In 1200 A.D., Cusco (known as the "navel of the world") served as the epicenter of the Inca Empire and anchored a vast political and military network that extended to Ecuador, Bolivia, and Chile. After Spanish conquistador Francisco Pizarro seized the city in 1533, the Spanish established a new fortress, utilizing the Incan foundations. Today, the city showcases a rich infusion of Inca and Spanish heritage.
Cusco's culture is best seen during its lively outdoor festivals, when thousands of revelers gather to celebrate fiestas like the Festival of the Sun and to dance to pre-Columbian music. In terms of religion, approximately 80 percent of Cusco's population is Roman Catholic; however, a variety of other religions are practiced. Catholic saint days, Andean ceremonies, and Incan festivities are observed throughout the year.
The dress code here is generally casual. Pack plenty of waterproof clothing and sturdy hiking shoes, and don't forget warm layers as the high altitude ushers in cooler temperatures at night. Also, Cusco's streets are cobbled, so you'll want to bring comfortable walking shoes for exploring the city by day and participating in the lively night scene after dark. Also, as you're wandering Cusco, remember to keep your wits about you. Petty thieves frequent Main Square, and pick-pocketing happens to unsuspecting tourists.
The official language of Peru is Spanish, but you'll hear a mingling of Spanish, Aymara, and Quechua (the official language of the Inca Empire). Cusco Quechua is its own distinct dialect, which varies greatly from Quechua spoken in other regions in Peru. English-speakers can be hard to find, so come prepared with a basic book of key Spanish phrases and plenty of patience.
Cusco, the majestic capital of the ancient Inca Empire, draws throngs of tourists every year. But the narrow streets—punctuated by opulent temples and grand cathedrals—offer only a faint glimpse into the city's storied past. In its nearly 900-year history, Cusco withstood the rise and fall of Incas. And when the Spanish conquistadors invaded the capital in 1533, Cusco reinvented itself as a flourishing Spanish city built on the Inca's foundations. Remnants of both eras now share the city streets: Centuries-old baroque churches rub shoulders with crumbling blocks of exquisite stone masonry, and colonial mansions display exquisite Pre-Columbian artifacts. It's this rare collision of Andean and Spanish style that has kept the city so captivating for travelers.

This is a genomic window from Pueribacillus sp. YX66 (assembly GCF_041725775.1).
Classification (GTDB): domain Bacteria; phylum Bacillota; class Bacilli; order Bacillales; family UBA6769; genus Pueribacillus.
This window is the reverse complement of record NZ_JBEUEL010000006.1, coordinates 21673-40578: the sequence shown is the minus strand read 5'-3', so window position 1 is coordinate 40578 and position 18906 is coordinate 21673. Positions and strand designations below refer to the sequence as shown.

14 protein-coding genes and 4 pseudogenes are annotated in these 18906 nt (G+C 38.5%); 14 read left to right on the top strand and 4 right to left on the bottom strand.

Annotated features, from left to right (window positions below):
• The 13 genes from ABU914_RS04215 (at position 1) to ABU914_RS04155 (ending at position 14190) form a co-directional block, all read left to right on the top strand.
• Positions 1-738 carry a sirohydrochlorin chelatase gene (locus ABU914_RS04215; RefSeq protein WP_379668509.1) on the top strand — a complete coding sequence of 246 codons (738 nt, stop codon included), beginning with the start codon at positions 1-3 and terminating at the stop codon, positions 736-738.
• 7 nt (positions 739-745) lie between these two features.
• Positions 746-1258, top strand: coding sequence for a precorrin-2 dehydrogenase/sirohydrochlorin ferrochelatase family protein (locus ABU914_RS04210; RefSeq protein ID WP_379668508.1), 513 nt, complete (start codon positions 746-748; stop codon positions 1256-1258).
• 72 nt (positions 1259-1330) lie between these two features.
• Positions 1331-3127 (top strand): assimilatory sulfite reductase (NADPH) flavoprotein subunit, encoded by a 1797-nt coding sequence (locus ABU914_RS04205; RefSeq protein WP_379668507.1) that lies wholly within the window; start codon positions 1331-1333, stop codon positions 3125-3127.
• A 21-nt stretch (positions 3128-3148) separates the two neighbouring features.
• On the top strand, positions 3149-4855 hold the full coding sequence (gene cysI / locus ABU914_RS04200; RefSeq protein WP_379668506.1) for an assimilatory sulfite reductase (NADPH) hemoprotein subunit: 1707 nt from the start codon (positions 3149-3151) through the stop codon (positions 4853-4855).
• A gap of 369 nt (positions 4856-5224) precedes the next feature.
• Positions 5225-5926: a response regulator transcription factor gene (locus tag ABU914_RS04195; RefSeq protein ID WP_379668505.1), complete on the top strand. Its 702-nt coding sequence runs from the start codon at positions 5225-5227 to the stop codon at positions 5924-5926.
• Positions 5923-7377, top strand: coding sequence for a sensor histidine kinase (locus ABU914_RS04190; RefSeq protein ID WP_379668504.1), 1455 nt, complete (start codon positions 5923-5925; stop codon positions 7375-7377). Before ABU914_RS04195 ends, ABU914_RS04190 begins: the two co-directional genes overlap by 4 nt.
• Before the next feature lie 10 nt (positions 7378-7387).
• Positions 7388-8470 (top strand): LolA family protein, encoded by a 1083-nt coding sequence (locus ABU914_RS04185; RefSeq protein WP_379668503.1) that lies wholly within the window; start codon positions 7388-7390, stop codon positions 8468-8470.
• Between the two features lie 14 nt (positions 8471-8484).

Cusco no longer dwells in the shadow of Lima, Peru's capital city. Having experienced a boom in tourism over the last few decades, Cusco now acts as the primary stepping-stone to South America's greatest spectacle: Machu Picchu. For hundreds of years, the fabled "lost city of the Incas" remained undisturbed by humans. Then, in the early 20th century, American explorer Hiram Bingham came across Machu Picchu's fabled ruins, unveiling one of the most impressive architectural feats of the ancient world. Today, thousands make the pilgrimage from Cusco and the Sacred Valley to Machu Picchu. But before making your expedition to the breathtaking ruins, take some time to admire the splendors found right in Cusco proper. Gaze up at the glimmering Qorikancha (Temple of the Sun), shop for authentic textiles, or simply sample some scrumptious Andean cuisine. It only takes a day to be charmed by this significant Peruvian city and all its wonders.